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Peters Presses for Consumer Data Privacy Protections

Peters: Data Privacy “Can Be One of the Defining Issues of this Decade,” Highlights Reports of Pregnancy and Health Apps Sharing Medical Information with Employers and Data Brokers Trying to Sell Personal Information of Children

WASHINGTON, DC – U.S. Senator Gary Peters (MI) today highlighted the need to strengthen privacy protections as consumers increasingly utilize data and technology apps for daily needs. During a Senate Commerce Committee hearing examining data privacy expectations, Peters questioned experts about what more must be done to protect consumers’ data and highlighted recent reports of pregnancy applications sharing personal data and data brokersattempting to sell the personal information of over 1.2 million children. Currently there are no federal restrictions on sharing personal information collected on mobile apps, such as health records. In addition, there’s a lack of federal oversight, transparency and accountability for data brokers, which amass information about consumers and then work to sell that data to other companies and or individuals.

“The issue of protecting privacy, given the explosion of data from technologies – with the ability to collect vast amounts of data – will be one of the defining issues of this decade,” said Senator Peters. “With data comes power, and that power is based on data collected from all of us individually. We need to ensure protections are in place so that consumers know whether or not their sensitive, personal information can be shared or sold.”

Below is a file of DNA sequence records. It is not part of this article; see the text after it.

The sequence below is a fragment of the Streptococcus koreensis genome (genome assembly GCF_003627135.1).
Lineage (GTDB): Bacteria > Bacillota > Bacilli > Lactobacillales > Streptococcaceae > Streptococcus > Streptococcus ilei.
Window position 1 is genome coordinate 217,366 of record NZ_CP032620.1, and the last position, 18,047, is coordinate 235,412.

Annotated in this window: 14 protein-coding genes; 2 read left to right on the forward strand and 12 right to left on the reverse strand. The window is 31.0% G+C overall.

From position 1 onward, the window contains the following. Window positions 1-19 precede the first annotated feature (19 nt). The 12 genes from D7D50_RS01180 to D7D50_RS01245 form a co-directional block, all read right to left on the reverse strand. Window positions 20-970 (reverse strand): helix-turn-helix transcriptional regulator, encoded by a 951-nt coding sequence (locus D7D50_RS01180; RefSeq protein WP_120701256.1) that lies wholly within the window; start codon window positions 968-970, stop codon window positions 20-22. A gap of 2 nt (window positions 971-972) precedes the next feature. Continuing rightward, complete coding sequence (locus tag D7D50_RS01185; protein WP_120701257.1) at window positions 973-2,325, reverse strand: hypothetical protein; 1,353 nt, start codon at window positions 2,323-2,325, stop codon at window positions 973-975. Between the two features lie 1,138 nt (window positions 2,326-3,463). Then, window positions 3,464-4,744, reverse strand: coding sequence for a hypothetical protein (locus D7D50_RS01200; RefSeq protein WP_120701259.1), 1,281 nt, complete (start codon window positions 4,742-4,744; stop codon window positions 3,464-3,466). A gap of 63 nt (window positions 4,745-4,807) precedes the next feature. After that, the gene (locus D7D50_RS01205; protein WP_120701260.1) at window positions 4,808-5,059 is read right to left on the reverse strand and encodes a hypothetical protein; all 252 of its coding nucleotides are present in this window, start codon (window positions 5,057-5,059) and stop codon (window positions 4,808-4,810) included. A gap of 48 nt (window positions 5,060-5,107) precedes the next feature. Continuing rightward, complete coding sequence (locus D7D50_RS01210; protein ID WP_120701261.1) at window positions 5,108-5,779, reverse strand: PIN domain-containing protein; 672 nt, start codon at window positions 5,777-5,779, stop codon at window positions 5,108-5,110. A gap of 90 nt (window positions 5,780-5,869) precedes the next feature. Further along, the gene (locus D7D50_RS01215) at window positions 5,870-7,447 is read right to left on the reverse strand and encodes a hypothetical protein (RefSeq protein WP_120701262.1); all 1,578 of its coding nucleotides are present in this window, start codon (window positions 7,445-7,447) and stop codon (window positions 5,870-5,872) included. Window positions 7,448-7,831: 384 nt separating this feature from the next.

Peters plans to work on these issues in the weeks and months to come. You can watch Senator Peters’ questioning at the Commerce Committee hearing by clicking here.

Peters has advocated consistently to strengthen consumer protections. In the wake of the Equifax breach in 2017, Peters pressed for a Federal Trade Commission (FTC) investigation into whether Equifax misled consumers with false claims of cybersecurity integrity and failed to maintain adequate security protocols to protect consumer data – an investigation the FTC announced shortly after Peters’ letter. The Equifax data breach exposed the Social Security numbers and personal identification information of more than 145 million Americans, including more than 4.6 million Michiganders.